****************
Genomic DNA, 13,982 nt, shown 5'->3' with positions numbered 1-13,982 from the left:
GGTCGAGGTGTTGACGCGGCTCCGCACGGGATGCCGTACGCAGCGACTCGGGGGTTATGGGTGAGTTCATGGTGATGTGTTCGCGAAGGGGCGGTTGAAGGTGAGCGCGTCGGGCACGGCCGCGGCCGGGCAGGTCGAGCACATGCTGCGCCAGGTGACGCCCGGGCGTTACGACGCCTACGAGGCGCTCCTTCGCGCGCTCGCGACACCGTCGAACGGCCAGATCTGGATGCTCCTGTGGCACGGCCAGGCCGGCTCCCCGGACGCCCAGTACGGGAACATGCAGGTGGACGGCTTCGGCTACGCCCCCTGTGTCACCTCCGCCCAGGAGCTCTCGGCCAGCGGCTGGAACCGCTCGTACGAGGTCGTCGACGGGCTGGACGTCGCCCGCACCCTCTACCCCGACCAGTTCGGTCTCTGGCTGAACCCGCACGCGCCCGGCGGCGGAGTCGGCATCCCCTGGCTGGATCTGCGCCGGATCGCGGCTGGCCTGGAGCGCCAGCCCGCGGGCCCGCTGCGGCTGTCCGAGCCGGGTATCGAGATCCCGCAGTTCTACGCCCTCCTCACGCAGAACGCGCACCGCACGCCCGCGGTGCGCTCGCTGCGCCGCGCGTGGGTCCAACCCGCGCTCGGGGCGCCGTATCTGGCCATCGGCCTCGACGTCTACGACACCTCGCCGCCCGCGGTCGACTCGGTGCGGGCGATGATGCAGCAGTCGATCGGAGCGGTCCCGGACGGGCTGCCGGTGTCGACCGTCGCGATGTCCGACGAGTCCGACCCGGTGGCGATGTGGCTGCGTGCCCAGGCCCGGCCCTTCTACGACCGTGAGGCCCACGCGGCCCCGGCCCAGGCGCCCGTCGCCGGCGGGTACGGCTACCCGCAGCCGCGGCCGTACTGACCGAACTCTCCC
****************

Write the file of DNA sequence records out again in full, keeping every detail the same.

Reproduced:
Genomic DNA, 13,982 nt, shown 5'->3' with positions numbered 1-13,982 from the left:
GGTCGAGGTGTTGACGCGGCTCCGCACGGGATGCCGTACGCAGCGACTCGGGGGTTATGGGTGAGTTCATGGTGATGTGTTCGCGAAGGGGCGGTTGAAGGTGAGCGCGTCGGGCACGGCCGCGGCCGGGCAGGTCGAGCACATGCTGCGCCAGGTGACGCCCGGGCGTTACGACGCCTACGAGGCGCTCCTTCGCGCGCTCGCGACACCGTCGAACGGCCAGATCTGGATGCTCCTGTGGCACGGCCAGGCCGGCTCCCCGGACGCCCAGTACGGGAACATGCAGGTGGACGGCTTCGGCTACGCCCCCTGTGTCACCTCCGCCCAGGAGCTCTCGGCCAGCGGCTGGAACCGCTCGTACGAGGTCGTCGACGGGCTGGACGTCGCCCGCACCCTCTACCCCGACCAGTTCGGTCTCTGGCTGAACCCGCACGCGCCCGGCGGCGGAGTCGGCATCCCCTGGCTGGATCTGCGCCGGATCGCGGCTGGCCTGGAGCGCCAGCCCGCGGGCCCGCTGCGGCTGTCCGAGCCGGGTATCGAGATCCCGCAGTTCTACGCCCTCCTCACGCAGAACGCGCACCGCACGCCCGCGGTGCGCTCGCTGCGCCGCGCGTGGGTCCAACCCGCGCTCGGGGCGCCGTATCTGGCCATCGGCCTCGACGTCTACGACACCTCGCCGCCCGCGGTCGACTCGGTGCGGGCGATGATGCAGCAGTCGATCGGAGCGGTCCCGGACGGGCTGCCGGTGTCGACCGTCGCGATGTCCGACGAGTCCGACCCGGTGGCGATGTGGCTGCGTGCCCAGGCCCGGCCCTTCTACGACCGTGAGGCCCACGCGGCCCCGGCCCAGGCGCCCGTCGCCGGCGGGTACGGCTACCCGCAGCCGCGGCCGTACTGACCGAACTCTCCC